and quite civilized races, and owning, as they do, considerable slave property themselves, their interests and feelings are wholly with the South.
Within the boundaries of this great country are the States of Missouri and Kansas. The former, being surrounded on three sides by free States, although identified in sympathy and interest with the Southern Confederacy, scarcely dare make a move toward secession in the present state of affairs. Kansas is controlled by a majority if poor, worthless, starving abolitionists, who receive their support from donations of provisions from the Northern States, which are transported through Missouri and delivered to them on the banks of the Missouri River. There is still in Kansas a strong pro-slavery element, kept in subjection to this dominant party, that will gladly unite with any movement made by the Confederate States to throw off the yoke, and will fly to arms at a moment's warning. The question now presents itself whether all this valuable territory shall go with the North or the South. The answer depends upon the prompt action of your Government. Missouri cannot be secured to the South unless the country west of it is taken possession of and held by the Confederate States. With six regiments of cavalry from Arkansas and Texas and the forces that can be obtained from the Indian Territory, I can size and hold Forts Laramie and Wise, and Fort Union, if necessary, and take possession of all military stores and munitions of war at the forts in Kansas and Colorado, and will destroy what will be of no utility, establish headquarters, near the Chevenne Pass, and with the possession of Forts Laramie and Wise, cut off all communication between the Northern States and the Pacific coast; and at the same time, acting in conjunction with Missouri, can seize Forts Leavenworth and Riley, and expel from Kansas the horde of Northern vandals that now infests it, opposed to your Government, and declare Missouri, Kansas, and Colorado a part of the Confederate States of America. Also seize the daily overland express mail to California, and appropriate it to the transportation of mail and express matter to and from the Southern States only. A majority of the otherwise of the capital stock of this company entertain warm Southern views, and would willingly acquiesce therein.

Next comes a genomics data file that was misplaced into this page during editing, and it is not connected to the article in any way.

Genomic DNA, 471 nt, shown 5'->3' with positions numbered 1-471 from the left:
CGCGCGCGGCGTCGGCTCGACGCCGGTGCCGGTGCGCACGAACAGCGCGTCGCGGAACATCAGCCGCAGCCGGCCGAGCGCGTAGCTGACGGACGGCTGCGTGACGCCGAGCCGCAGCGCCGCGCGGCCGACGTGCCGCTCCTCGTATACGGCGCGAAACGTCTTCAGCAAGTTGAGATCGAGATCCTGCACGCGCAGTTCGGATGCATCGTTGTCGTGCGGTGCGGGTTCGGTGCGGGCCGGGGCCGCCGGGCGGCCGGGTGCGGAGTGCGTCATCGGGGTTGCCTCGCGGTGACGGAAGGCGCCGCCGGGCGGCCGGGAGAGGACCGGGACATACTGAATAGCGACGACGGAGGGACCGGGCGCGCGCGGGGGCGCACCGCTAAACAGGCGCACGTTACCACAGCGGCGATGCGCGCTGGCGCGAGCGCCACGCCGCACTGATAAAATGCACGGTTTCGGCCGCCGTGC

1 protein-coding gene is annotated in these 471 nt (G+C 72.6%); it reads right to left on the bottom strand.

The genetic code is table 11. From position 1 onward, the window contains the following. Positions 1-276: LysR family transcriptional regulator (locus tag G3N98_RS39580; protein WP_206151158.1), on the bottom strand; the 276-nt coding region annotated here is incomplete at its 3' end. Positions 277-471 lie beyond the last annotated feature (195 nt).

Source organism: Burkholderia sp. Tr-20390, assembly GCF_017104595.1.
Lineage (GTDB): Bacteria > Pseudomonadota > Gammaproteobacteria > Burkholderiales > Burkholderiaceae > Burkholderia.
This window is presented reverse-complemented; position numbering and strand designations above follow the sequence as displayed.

Hoping these suggestions will meet with your approbation, I have the honor to be, your most obedient servant,
F. J. MARSHALL.
I have carefully read the foregoing, and heartily indorse the suggestions therein politically and in a military point of view.
R. H. WEIGHTMAN,
Colonel, Commanding Camp Holloway, Missouri State Guard.
LITTLE ROCK, ARK., May 20, 1861.
Honorable L. P. WALKER, Secretary of War, Montgomery, Ala.:
SIR: I have the honor to make the following statement in reference to military matters in this State for your information:
Since my arrival here I ascertained that although a large amount of arms and munitions of war was secured by the capture of the arsenal at this place, there is now but a small amount left. At the present time there are only 2,260 flint-lock muskets (new), 60 percussion muskets, and 160 Hall's rifles. The ammunition for small-arms consists of 250,000